- Audience characteristics involve whether or not the recipients of the message are intelligent and informed about the topic.
Two of the four categories can be mainly affected when communicating to remote BMETs. Message characteristics can be diminished if the manager does not communicate with the employee often enough to focus on repetition. When working with remote employees, or any employee, a message delivered only one time can have a minimal impact. If the message regards a change in process or policy, the message needs to be clear and delivered several times, and, perhaps in several different ways, for it to be lasting. People are creatures of habit, and habits do not change overnight.
Channel characteristic can also have an impact on communication quality. The message clarity and understandability can be affected if the majority of the conversations are via telephone and complex information is not conveyed properly. In the example of change, the message needs to be clear and in writing. Less formal communications can take place via the phone. The medium and frequency of the message should reflect the importance of the message.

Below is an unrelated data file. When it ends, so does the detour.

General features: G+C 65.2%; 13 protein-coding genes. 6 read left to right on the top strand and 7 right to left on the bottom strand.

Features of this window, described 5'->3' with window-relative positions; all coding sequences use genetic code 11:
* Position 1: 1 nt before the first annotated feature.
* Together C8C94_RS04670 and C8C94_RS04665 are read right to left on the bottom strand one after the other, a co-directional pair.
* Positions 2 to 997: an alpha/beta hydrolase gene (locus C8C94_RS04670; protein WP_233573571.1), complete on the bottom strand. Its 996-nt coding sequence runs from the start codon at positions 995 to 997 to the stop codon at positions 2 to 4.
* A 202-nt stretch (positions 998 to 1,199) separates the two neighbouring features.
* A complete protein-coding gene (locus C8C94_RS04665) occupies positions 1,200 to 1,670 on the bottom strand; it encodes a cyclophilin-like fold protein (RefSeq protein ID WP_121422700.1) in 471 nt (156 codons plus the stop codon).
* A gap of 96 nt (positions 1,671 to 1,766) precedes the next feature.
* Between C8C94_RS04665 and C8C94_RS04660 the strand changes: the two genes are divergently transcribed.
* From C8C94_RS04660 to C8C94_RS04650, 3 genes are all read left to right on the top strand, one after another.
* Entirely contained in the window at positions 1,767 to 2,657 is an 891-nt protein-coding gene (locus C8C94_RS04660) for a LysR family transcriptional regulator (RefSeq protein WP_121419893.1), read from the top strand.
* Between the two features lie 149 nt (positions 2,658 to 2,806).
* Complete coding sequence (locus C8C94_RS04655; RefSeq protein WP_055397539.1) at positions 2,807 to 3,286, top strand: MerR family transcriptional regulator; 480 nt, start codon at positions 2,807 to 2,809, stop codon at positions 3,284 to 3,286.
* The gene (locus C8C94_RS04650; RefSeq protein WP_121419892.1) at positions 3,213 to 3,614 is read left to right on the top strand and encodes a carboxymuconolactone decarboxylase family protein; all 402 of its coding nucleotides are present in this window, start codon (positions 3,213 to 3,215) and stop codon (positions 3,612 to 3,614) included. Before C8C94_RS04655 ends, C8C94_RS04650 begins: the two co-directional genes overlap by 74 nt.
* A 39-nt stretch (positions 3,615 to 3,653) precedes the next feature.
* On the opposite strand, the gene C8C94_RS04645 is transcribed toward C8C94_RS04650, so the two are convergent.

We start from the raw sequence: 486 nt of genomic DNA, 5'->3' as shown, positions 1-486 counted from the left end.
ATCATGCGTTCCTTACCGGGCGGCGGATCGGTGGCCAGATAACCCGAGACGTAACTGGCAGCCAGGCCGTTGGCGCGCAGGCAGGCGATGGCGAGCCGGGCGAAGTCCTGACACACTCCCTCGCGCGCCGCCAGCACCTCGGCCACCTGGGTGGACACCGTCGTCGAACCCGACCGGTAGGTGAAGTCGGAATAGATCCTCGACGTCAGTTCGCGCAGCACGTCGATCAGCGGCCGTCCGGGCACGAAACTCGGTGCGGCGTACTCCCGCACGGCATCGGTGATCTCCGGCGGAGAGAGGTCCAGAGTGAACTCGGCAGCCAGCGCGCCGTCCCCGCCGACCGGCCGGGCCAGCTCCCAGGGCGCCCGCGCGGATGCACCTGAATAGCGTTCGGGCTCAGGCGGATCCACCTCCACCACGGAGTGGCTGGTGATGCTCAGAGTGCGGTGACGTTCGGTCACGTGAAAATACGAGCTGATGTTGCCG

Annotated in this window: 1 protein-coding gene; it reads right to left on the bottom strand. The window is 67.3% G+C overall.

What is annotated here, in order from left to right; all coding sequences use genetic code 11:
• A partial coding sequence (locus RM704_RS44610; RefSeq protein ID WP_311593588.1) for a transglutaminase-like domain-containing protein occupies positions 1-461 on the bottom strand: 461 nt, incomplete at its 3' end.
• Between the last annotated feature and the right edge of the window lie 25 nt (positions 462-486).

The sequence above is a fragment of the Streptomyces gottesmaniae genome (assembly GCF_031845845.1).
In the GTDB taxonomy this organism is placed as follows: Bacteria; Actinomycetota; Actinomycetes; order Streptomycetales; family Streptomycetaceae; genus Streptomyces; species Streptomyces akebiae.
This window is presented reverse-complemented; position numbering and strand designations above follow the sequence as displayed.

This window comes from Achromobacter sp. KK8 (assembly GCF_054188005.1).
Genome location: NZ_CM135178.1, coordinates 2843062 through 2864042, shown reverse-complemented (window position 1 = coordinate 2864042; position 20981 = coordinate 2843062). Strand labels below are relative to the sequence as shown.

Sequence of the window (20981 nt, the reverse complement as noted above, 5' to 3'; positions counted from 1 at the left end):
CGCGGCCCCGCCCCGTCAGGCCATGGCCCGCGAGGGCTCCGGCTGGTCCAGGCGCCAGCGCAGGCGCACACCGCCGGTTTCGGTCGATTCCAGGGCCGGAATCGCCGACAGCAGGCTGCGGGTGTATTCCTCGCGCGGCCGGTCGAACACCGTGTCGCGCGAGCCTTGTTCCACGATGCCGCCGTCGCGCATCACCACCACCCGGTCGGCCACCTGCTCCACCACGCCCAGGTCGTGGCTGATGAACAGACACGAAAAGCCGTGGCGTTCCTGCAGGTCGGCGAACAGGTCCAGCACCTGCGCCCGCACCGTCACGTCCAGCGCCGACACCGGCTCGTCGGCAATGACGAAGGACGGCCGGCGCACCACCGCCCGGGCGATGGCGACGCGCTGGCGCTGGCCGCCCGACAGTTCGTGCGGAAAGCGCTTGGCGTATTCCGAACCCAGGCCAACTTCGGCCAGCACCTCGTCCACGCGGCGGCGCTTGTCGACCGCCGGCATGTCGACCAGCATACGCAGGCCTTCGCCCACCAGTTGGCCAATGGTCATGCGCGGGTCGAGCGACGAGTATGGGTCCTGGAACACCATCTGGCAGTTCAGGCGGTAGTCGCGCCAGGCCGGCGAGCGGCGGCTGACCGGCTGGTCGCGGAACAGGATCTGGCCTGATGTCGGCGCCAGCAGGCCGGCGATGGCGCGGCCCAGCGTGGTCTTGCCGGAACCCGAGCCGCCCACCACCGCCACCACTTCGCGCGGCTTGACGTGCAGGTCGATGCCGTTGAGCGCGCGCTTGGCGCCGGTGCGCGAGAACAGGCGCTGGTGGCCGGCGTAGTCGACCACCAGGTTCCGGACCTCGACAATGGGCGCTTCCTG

In 1975 Charles Berger and Richard Calabrese originated the Initial Interaction Theory, later named the Uncertainty Reduction Theory, to explain how communication is used to reduce uncertainty between two or more people during their first conversation.2 The foundation of the theory suggests that strangers are primarily concerned with increasing predictability in the communication. If a behavior is predictable, it can forecast future behaviors and can reduce surprises, as quality communication can deepen the personal relationship. When a behavior is predictable, there can be a greater sense of comfort when engaging in a conversation or when working with someone.
The Uncertainty Reduction Theory contains phases. The entry phase is the beginning of the conversation and typically occurs when two or more individuals first meet. During this phase they may discuss socially acceptable topics, such as the weather or sports. In the next phase—the personal phase—interaction starts to take place spontaneously. During the personal phase, which may occur on the first communication or during later interactions, people share personal information.
At work, the quicker managers and coworkers share personal information and enter the personal phase, the quicker the relationships will grow and trust will be established. The first interaction a manager may have with a remote employee could be via the telephone, making it important to understand the Uncertainty Reduction Theory concepts to reduce uncertainty because the parties do not have the advantage of relying on body language and facial expressions. Creating a sense of predictability among employees, managers, and coworkers will accelerate the level of trust and comfort in a relationship.
Communication and Trust